By leveraging the cellular infrastructure that carriers have already put in place, designers can use this network rather than Wi-Fi or an alternative network interface for collecting data or providing remote management. Ideal for small- to medium-size data packets, the cellular network can reduce the hardware budget for large, distributed systems since no local Wi-Fi hotspot or repeater is needed for each device that connects to the cellular network. Additionally, cellular modems have a longer reach (the signals can go further) than Wi-Fi or other wireless network interfaces.
There are multiple cellular options depending on the data transfer rate you need and the carriers available in the area where you need connectivity. The various standards now in use include GSM/GPRS, CDMA2000, HSPA, EVDO/CDMA, EDGE, and LTE. In some areas 2G cellular service can provide low-data-rate connections up to about 40 kbits/s, for faster connections, 3G
services such as EDGE and CDMA2000 and HSPA+ can deliver data rates up to about 3.1 Mbits/s and 21 Mbits/s, respectively, while for the highest data-transfer rates, 4G
(LTE) services, EVDO/CDMA, and HSPA+ can deliver data-transfer rates of up to 100 Mbits/s, depending on the carrier. Also, companies now are working on what is referred to as the 5G network, which will offer another tenfold increase in data-transfer speeds when it becomes real, probably in the 2016/2017 time frame or later.
Luckily, for machine-to-machine (M2M) communications most data transfers do not involve large quantities of data, but, instead use short bursts of a few hundred to a few thousand bytes. However, transmission speed is still important — short, high-speed bursts of data will often consume less power than a slower, continuous stream of data. The short bursts allow the baseband processors to spend more time in their power-down modes, thus greatly reducing power consumption.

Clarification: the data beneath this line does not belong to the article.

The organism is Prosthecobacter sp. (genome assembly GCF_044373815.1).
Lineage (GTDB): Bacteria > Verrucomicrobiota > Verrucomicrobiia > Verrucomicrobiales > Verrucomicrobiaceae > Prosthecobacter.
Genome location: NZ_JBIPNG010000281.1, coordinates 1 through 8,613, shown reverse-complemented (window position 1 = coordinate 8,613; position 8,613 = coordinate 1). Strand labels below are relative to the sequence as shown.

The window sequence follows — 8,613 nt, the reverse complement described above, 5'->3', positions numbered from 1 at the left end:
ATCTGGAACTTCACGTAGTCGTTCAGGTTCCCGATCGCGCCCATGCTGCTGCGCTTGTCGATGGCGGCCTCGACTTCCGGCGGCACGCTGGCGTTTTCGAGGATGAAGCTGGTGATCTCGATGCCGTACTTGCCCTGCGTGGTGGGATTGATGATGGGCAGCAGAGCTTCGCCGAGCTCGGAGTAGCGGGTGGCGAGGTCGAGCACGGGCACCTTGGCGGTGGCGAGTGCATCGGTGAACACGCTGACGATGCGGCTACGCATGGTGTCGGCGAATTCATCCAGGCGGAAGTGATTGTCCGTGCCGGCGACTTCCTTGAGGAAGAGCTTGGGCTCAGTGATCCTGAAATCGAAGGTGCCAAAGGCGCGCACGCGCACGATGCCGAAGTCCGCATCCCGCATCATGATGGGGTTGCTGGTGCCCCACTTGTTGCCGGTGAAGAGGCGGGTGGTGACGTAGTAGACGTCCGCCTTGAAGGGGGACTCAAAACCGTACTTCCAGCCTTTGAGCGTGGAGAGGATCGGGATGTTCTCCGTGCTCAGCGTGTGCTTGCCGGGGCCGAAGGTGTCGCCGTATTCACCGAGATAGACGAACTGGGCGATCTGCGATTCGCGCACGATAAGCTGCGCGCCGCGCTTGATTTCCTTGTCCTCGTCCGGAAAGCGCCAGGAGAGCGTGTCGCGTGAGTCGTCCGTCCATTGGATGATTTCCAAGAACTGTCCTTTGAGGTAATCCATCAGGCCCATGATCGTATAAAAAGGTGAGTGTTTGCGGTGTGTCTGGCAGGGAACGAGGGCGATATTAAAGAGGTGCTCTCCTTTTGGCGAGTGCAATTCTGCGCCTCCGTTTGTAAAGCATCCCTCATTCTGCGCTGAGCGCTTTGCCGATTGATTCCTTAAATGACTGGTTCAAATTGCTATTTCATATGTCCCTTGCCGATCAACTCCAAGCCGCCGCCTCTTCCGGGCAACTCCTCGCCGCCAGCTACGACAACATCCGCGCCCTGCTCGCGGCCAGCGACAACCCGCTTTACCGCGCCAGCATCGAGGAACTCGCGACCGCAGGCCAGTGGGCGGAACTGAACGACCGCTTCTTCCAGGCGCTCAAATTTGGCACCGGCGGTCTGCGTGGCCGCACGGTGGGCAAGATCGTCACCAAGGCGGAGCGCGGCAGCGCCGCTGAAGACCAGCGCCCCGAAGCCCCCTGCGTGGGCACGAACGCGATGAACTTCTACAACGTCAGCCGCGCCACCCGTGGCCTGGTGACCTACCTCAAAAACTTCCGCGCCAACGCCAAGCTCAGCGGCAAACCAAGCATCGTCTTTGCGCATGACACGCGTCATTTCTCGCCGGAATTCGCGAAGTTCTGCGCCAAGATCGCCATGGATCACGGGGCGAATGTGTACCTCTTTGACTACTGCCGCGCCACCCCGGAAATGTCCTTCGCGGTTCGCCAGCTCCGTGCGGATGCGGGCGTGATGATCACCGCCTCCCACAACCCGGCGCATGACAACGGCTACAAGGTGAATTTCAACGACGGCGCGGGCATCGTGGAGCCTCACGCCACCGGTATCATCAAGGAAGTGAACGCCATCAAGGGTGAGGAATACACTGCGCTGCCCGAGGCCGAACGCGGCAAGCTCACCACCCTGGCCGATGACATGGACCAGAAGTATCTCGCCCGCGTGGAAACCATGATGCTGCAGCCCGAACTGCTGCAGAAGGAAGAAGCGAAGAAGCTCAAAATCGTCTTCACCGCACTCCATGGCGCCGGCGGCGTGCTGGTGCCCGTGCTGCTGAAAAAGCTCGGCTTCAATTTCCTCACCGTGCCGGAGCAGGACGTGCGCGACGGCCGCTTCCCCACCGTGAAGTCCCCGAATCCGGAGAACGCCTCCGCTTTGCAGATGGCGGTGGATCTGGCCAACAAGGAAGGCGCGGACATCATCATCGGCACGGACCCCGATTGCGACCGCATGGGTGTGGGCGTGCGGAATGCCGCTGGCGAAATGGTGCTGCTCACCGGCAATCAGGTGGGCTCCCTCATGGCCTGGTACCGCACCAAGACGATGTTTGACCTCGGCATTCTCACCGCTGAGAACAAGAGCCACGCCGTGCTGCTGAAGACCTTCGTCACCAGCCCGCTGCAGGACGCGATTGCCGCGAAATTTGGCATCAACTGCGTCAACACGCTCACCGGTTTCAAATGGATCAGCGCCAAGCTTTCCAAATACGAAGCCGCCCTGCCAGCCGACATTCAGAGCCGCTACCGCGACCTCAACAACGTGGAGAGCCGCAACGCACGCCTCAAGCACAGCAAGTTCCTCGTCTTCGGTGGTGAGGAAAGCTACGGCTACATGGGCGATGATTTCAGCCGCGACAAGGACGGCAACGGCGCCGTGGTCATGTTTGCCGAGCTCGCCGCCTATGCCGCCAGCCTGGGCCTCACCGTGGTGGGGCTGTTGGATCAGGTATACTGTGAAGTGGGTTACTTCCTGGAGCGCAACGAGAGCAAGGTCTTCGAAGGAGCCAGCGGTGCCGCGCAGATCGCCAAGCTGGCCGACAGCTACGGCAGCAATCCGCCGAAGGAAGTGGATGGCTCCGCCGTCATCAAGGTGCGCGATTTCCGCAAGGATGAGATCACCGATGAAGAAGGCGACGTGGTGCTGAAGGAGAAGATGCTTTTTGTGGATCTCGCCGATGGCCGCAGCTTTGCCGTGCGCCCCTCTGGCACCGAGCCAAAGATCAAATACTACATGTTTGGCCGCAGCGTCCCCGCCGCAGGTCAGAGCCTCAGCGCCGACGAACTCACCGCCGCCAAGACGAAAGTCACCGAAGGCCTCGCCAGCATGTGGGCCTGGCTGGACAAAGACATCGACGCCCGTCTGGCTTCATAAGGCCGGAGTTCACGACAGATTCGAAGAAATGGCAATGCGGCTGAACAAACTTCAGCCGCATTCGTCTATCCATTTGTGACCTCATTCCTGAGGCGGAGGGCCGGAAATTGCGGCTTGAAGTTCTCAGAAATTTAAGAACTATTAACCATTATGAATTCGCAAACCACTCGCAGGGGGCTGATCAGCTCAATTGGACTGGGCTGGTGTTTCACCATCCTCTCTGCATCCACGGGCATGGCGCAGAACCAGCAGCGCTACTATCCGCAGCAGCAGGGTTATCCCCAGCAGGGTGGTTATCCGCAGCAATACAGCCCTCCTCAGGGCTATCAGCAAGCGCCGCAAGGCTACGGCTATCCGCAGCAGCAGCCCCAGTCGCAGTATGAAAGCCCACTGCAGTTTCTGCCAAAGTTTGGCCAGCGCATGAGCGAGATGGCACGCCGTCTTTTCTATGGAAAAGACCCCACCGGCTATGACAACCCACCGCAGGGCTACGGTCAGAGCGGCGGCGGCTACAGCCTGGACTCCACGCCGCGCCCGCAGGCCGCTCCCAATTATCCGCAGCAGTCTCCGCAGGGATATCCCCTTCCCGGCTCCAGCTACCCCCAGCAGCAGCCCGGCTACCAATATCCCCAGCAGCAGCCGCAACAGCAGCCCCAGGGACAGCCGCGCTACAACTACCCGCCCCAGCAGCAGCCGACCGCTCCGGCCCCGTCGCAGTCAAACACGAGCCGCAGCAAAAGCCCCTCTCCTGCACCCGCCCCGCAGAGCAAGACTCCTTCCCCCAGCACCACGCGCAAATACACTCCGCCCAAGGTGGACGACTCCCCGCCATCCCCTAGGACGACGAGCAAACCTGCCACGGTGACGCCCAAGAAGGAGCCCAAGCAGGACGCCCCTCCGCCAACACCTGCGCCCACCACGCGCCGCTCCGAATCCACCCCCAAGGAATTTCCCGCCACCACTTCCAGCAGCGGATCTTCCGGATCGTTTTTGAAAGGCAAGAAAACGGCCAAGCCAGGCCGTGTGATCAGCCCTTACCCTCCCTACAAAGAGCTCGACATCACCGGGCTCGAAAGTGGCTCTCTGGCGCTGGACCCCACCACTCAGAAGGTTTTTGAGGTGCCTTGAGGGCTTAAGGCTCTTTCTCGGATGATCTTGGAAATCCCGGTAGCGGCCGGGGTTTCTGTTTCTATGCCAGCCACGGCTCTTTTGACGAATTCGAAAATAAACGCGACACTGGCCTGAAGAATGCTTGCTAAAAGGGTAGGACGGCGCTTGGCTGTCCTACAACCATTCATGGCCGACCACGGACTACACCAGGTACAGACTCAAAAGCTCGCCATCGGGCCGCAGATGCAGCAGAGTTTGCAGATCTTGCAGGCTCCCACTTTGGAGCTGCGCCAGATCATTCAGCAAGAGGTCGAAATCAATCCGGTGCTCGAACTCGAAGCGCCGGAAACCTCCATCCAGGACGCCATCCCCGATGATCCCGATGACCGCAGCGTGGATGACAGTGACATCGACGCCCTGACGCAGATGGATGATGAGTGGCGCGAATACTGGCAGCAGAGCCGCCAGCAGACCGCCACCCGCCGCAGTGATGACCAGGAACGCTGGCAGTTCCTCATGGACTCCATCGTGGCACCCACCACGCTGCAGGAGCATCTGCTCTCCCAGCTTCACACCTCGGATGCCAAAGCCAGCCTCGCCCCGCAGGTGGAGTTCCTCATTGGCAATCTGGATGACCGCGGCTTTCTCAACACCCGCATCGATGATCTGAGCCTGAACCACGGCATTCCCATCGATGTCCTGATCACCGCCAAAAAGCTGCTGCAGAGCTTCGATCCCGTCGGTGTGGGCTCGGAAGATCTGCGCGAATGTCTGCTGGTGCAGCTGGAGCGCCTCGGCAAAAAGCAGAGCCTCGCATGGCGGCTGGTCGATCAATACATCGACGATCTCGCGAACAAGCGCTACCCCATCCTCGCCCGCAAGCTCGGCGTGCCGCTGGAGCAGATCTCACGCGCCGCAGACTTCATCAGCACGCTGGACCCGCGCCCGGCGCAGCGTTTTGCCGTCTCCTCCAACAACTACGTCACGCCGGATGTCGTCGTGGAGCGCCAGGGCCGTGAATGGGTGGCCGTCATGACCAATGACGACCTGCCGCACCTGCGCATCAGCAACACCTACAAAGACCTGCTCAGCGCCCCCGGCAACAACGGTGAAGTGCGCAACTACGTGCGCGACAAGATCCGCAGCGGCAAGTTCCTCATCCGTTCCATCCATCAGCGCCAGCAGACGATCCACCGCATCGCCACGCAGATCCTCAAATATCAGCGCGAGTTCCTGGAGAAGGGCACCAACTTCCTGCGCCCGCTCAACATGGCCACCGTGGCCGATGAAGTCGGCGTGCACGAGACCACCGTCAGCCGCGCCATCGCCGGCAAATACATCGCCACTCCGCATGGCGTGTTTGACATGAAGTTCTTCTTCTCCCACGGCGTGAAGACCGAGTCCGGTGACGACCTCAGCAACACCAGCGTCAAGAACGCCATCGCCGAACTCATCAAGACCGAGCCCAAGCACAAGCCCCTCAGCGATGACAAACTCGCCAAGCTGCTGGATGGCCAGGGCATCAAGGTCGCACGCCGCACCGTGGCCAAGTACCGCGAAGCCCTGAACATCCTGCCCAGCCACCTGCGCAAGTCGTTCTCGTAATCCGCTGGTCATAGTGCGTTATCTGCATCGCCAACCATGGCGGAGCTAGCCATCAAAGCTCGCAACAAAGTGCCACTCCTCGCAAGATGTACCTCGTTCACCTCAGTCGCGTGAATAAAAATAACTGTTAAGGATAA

At the heart of any cellular modem is the baseband processor, which, thanks to the high volume of cell phones produced over the last few years, has been integrated down to a single chip, thus simplifying the design of the modem. A typical modem module in the Skywire family from NimbeLink (Figure 1) is squeezed into an XBEE module format (29 x 33 x 6.5 mm) that was created by Digi International. Such modules are also in widespread use on development boards, such as the various ARM-based Arduino processor boards.
Figure 1: Providing all the basic functions for a 3G cellular embedded modem, a small plug-in module from NimbeLink (left) provides designers with a 3G CDMA cellular interface, a GPS/GLONASS transceiver based on a Telit baseband subsystem (right). The XBEE module format provides a standard interface for NimbeLink’s Skywire family of modules with different cellular interfaces. (Courtesy of NimbeLink)
However, unless the unit volume exceeds a project-specific cost crossover point, it is probably more economical and much faster to purchase a modem module than to build it from the chip level. Additionally, purchasing a module bypasses the need to get FCC certification since the modules are usually pre-certified. The crossover point for build-vs-buy depends on multiple factors — the quantity needed, the features required, the delivery timeline, and the cost of the bill-of-materials versus the module cost. Where to draw the line will vary on a case-by-case basis, but a good rule-of-thumb puts the crossover point at a minimum of 10,000 units, and possibly even higher.